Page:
6 Secrets Car Dealers Don't Want You to Know
Shopping for a car, whether it’s new or used can be stressful, intimidating and overwhelming. Being as prepared as possible is always the best option but even then some things just might not go the way you planned. Second guessing yourself about the deal you struck or the bargain the dealer gave you can unfortunately be a side effect of signing on the dotted line.
To make sure you’re prepared the next time you head to the car dealership and able to save as much money as possible, here are the top 6 things that car dealers don’t want you to know.
Don’t be Confused by the Invoice Price.
Most people know not to pay the MSRP (manufacturer’s suggested retail price) of a car, but did you know thatu shouldn’t offer to pay the invoice price either? A dealership will typically get even more discounts off the price they actually paid to purchase the car from the manufacturer. This includes dealer holdbacks and other dealer rebates and incentives. Dealers will never tell you that once they sell a car they will get a percentage back from the manufacturer because they don’t want you to use that information to negotiate a lower price. Don’t promise to pay any amount right away until you’ve spoken to your dealer and gotten the best possible price.
Always Review a Car’s History.
If you’re looking to purchase a used car then you need to ask about the car’s history because your dealer probably won’t offer up the information. If you don’t ask about past issues like accidents and you find out later that there is a problem because of the accident you’ll have no proof. Unfortunately, when it comes to accidents most used car dealerships have unofficial don’t ask, don’t tell policy. In this case you might be able to use an accident or other past issue as a bargaining tool, even if that doesn’t work it’s still important that you know before you make any decisions.
If you’re uncomfortable asking or think your dealer in lying to you then you can check the car’s history through a car history report provider. These reports aren’t always completely accurate and can be missing some information, but they are a good starting point and can provide some needed information.
Low Monthly Payments Aren’t that Great.
It’s important you look at the larger picture when negotiating the price of a car, new or used. Focusing too much on small monthly payments that draw your loan out too long will in the end hurt you financially. Dealers want you to ask for smaller monthly payments because in the end you’ll pay more for the car. When dealers adjusts the monthly payment price for you all they do is make the term of the loan longer which in returns makes the monthly payment smaller. The longer the term of your car loan the more likely you’ll owe more than the car is even worth.
If you plan on using the car to drive long distances on a regular basis then having a long term loan is even more risky. When you put a lot of distance on your car it depreciates the value quicker. It won’t take long for you to be making payments on a car that’s not worth its original price anymore. Just remember a shorter term is always the best option for you as consumer and if you plan on driving it more than the average amount an even shorter term is better.
Keep Your Down Payment to Yourself.
If your dealer asks you right away what your down payment is don’t tell them until you know what the final price of the car is. Obviously your dealer will want and need to know what your down payment is but they might try and use the amount against you, especially if you have large down payment. If you have a large down payment then you’ll technically have to make fewer payments which means you’ll pay for your car quicker. Dealers want you to make many payments so that they can make more money from the interest you’re paying. Try to keep your down payment to yourself until the final price has been decided.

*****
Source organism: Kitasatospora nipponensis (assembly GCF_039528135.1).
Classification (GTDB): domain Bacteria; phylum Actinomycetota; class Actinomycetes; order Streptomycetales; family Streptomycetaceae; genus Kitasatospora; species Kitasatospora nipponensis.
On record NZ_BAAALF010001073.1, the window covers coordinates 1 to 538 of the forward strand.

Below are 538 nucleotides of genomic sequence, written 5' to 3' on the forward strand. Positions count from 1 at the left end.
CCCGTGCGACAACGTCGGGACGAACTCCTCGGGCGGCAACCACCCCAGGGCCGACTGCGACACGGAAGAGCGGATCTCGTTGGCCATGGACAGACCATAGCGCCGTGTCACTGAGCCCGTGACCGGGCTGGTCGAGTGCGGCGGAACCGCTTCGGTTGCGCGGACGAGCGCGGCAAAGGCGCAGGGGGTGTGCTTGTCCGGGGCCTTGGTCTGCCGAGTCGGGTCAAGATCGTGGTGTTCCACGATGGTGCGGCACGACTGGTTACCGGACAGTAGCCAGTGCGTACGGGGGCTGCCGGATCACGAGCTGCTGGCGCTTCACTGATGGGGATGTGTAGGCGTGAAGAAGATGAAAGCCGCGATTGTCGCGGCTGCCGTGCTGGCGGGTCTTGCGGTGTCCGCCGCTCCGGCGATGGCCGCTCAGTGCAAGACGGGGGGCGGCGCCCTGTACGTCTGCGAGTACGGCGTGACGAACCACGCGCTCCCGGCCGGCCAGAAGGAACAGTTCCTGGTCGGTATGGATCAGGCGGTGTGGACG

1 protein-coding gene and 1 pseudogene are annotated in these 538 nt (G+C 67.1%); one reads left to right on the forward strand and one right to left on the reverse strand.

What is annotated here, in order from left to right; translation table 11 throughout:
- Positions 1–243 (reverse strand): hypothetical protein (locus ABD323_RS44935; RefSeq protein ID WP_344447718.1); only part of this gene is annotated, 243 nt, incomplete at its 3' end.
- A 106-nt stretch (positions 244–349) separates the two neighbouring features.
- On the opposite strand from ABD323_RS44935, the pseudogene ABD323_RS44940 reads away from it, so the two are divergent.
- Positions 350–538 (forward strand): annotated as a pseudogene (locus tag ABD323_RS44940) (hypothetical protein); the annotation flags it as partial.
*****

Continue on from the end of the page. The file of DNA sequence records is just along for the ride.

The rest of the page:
They Calculate Your Credit Score Differently.
Before you decide to purchase a new or used car you should check your credit score so that you have an idea of what you’re working with. Dealerships will also check your credit score, but the one they see might be slightly different than the one you saw. The credit score that dealerships see will have more emphasis placed on past car loan payment history. Dealerships want to see if you’ve had difficulty making payments on a car loan in the past or if you’ve never had a car loan before.
The Process Doesn’t Have to be Difficult.
No one likes the process of buying a car and guess what? Dealers don’t want it to be that difficult either. To make it as painless as possible do your research beforehand and know what other dealerships are charging for the car you want to buy. If you want to know what a great price is, you’ll have to know what a bad price is. Knowing that there might be some competition for your business could possibly make your dealer offer a more competitive price.
If you’re really aren’t into haggling then you can always look for a dealership that works to be transparent with its customers. Some dealerships find that if they are up front and honest with potential buyers then they are more likely to make a sale. Not all dealerships work this way so it’s up to you to find a dealership that best suits your situation.
Finally, Don’t Back Down
After all this is said and done, dealers want your sale and they want your money so they should be willing to work with you at least a little bit on the price. Don’t back down if you know you’re being charged too much and don’t be afraid to walk away if you know they aren’t being truthful with you. Finally, don’t settle for a price you know you can’t afford, you’re the one making payments so make sure you put yourself first.